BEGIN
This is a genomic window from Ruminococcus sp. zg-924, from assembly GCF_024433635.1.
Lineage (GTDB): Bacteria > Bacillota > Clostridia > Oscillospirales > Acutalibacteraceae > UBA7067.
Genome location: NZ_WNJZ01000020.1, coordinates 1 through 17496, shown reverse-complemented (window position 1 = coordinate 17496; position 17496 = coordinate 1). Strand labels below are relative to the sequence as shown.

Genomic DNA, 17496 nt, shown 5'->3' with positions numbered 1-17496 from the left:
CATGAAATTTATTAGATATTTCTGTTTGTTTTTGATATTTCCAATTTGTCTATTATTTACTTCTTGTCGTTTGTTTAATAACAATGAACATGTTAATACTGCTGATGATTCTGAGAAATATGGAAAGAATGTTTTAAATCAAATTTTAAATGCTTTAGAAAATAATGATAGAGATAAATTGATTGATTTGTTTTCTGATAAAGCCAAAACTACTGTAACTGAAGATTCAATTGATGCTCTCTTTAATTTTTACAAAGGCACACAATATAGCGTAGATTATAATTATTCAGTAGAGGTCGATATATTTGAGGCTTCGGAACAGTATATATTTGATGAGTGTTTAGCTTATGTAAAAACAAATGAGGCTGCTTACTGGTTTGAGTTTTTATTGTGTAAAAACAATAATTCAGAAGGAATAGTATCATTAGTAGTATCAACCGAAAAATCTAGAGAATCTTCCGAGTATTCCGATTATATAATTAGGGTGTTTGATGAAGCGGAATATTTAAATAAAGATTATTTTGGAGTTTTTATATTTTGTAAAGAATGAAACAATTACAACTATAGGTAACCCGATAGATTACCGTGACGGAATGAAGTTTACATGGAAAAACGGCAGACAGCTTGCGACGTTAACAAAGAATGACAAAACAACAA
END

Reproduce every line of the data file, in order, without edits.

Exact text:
This is a genomic window from Ruminococcus sp. zg-924, from assembly GCF_024433635.1.
Lineage (GTDB): Bacteria > Bacillota > Clostridia > Oscillospirales > Acutalibacteraceae > UBA7067.
Genome location: NZ_WNJZ01000020.1, coordinates 1 through 17496, shown reverse-complemented (window position 1 = coordinate 17496; position 17496 = coordinate 1). Strand labels below are relative to the sequence as shown.

Genomic DNA, 17496 nt, shown 5'->3' with positions numbered 1-17496 from the left:
CATGAAATTTATTAGATATTTCTGTTTGTTTTTGATATTTCCAATTTGTCTATTATTTACTTCTTGTCGTTTGTTTAATAACAATGAACATGTTAATACTGCTGATGATTCTGAGAAATATGGAAAGAATGTTTTAAATCAAATTTTAAATGCTTTAGAAAATAATGATAGAGATAAATTGATTGATTTGTTTTCTGATAAAGCCAAAACTACTGTAACTGAAGATTCAATTGATGCTCTCTTTAATTTTTACAAAGGCACACAATATAGCGTAGATTATAATTATTCAGTAGAGGTCGATATATTTGAGGCTTCGGAACAGTATATATTTGATGAGTGTTTAGCTTATGTAAAAACAAATGAGGCTGCTTACTGGTTTGAGTTTTTATTGTGTAAAAACAATAATTCAGAAGGAATAGTATCATTAGTAGTATCAACCGAAAAATCTAGAGAATCTTCCGAGTATTCCGATTATATAATTAGGGTGTTTGATGAAGCGGAATATTTAAATAAAGATTATTTTGGAGTTTTTATATTTTGTAAAGAATGAAACAATTACAACTATAGGTAACCCGATAGATTACCGTGACGGAATGAAGTTTACATGGAAAAACGGCAGACAGCTTGCGACGTTAACAAAGAATGACAAAACAACAA